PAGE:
Why the '70s?

While split levels can be the butt of jokes from architects and McMansion owners, most people don’t realize that the home style was derived from Frank Lloyd Wright’s Prairie style.

Wright championed “organic” architecture, and designed his Prairie homes with alternately stacked “half-floors” to blend well with the natural landscape, and short runs of steps connecting the public and private living areas. Many split-level homes also share the Prairie home’s low-slung roofline and generous eaves.

While Wright's designs are lovely, we prefer to let our lifestyle dictate our home, not the other way around. So while we'll respect the design heritage of our humble abode by "upcycling," using earth tones, and incorporating natural materials, we have no intent of being a slave to a ghost.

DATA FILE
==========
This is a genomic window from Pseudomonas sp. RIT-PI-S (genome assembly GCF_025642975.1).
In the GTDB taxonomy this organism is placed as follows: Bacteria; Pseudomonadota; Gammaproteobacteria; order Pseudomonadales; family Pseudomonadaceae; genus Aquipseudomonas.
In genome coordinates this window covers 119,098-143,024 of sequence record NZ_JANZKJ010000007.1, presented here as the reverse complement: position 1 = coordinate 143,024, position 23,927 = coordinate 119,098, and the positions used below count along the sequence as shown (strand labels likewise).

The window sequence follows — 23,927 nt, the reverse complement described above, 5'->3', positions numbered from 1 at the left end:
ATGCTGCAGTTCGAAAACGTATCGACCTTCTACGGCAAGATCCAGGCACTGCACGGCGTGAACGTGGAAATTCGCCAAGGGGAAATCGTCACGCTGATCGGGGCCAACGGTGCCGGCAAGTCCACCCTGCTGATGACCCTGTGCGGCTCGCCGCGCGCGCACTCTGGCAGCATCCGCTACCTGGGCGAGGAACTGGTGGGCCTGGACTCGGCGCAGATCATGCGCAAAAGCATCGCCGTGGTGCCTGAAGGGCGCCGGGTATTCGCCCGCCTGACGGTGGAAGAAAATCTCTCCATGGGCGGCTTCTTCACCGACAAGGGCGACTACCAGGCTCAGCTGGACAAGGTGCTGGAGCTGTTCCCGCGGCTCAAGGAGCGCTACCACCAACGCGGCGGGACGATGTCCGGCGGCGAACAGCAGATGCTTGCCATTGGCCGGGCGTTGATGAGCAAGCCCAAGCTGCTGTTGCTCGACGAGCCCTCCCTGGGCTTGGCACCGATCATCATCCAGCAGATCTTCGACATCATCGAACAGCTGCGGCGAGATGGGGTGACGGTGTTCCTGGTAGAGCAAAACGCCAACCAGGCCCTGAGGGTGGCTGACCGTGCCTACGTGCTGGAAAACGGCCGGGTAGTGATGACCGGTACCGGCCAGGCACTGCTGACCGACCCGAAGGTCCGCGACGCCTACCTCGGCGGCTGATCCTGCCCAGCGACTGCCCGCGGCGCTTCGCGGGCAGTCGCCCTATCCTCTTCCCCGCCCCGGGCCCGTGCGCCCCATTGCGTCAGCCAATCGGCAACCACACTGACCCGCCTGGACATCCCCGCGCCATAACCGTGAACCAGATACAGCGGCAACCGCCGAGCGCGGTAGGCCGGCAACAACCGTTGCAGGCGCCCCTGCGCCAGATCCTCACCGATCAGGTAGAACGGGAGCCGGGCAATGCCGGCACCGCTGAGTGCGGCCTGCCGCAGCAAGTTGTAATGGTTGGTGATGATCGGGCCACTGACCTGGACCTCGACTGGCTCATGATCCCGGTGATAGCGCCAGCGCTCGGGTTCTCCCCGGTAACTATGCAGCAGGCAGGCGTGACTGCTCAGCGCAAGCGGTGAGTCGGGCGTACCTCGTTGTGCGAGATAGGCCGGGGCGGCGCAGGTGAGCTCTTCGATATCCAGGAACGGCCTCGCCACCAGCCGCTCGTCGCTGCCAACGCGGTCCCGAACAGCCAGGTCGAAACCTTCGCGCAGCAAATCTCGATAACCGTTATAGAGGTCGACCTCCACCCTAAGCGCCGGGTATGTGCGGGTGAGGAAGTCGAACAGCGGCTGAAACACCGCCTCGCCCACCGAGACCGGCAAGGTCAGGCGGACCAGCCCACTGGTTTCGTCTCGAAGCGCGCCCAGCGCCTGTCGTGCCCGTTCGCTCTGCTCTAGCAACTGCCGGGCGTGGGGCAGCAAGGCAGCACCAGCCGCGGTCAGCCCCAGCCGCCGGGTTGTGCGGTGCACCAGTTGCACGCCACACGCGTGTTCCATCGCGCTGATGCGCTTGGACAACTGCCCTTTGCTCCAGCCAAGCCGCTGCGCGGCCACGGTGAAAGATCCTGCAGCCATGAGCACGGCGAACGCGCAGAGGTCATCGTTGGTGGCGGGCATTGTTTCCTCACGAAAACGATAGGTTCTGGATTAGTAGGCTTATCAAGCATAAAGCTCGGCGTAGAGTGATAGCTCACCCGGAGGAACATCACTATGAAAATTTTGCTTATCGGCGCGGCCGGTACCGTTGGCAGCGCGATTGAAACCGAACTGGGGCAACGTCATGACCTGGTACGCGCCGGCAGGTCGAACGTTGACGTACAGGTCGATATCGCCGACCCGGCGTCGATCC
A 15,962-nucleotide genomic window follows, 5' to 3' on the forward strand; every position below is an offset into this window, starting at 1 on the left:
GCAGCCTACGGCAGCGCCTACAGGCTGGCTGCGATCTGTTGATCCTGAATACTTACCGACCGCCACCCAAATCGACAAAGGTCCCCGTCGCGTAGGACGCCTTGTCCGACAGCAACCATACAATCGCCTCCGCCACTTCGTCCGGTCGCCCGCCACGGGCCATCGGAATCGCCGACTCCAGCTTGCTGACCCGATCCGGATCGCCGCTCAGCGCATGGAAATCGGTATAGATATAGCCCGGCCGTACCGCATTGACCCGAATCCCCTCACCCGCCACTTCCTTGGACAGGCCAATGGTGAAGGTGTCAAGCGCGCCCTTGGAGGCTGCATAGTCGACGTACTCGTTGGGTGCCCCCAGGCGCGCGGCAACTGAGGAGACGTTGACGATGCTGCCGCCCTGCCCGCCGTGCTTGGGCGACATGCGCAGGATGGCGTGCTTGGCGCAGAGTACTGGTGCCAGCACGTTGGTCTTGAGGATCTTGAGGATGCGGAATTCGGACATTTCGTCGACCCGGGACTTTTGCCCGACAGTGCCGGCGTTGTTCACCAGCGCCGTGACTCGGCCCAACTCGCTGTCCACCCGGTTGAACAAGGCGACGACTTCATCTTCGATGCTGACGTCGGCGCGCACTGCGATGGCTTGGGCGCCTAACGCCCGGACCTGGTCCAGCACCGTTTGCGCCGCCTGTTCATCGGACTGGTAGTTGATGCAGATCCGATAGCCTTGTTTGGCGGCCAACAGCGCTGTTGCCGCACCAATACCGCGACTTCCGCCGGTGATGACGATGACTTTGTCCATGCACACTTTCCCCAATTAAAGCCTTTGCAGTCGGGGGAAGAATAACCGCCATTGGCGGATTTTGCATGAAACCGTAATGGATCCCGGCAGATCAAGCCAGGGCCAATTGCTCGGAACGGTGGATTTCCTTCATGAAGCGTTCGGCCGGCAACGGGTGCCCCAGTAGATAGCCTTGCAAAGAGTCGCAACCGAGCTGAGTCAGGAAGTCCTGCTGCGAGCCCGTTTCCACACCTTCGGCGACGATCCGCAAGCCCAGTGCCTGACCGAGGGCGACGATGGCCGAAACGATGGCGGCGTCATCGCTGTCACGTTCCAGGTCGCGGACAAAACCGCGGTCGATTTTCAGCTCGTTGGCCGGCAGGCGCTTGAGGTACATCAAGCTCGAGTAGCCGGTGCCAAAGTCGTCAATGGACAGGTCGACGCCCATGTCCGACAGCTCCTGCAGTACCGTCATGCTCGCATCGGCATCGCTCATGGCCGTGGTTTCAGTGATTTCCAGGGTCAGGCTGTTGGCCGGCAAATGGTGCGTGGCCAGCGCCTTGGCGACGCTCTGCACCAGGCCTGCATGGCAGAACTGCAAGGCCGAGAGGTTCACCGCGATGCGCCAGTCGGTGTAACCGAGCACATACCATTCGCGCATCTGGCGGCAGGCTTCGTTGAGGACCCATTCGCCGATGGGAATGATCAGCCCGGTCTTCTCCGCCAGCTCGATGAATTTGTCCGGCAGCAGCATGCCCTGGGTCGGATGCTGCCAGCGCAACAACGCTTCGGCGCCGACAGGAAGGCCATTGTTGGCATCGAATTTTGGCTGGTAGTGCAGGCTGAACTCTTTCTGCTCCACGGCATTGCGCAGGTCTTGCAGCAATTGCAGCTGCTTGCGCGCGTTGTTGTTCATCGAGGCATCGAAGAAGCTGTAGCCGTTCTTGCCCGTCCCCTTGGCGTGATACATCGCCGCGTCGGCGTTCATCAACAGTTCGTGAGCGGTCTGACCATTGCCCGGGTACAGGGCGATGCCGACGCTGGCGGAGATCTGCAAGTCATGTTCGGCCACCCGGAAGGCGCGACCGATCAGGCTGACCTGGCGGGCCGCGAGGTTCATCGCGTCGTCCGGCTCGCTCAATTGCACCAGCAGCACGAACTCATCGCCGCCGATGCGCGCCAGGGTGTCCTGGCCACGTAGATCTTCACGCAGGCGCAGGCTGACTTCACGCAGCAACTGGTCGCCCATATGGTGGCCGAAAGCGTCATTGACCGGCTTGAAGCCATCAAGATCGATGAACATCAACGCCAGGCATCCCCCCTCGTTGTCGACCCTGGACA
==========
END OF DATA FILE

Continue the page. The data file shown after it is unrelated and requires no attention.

At the same, we also don't want to live in a 1970s time capsule:

Learn more about the history of the Brady Bunch house here. A weblog devoted to all things Brady can be found here.

To avoid the "frozen in time" look, we've included a 1930s waterfall bureau and mirror, a 1950s Heywood Wakefield nightstand, 1960s Broyhill Brasilia, a 1970s Brutalist nightstand, an early 2000s bedroom set, etc. We've also mixed artwork from the 1950s to the present. Even though we've only lived here since December 2012, there's a "settled" feel to the place, as if the pieces have been gathered over decades (instead of only a few years.)

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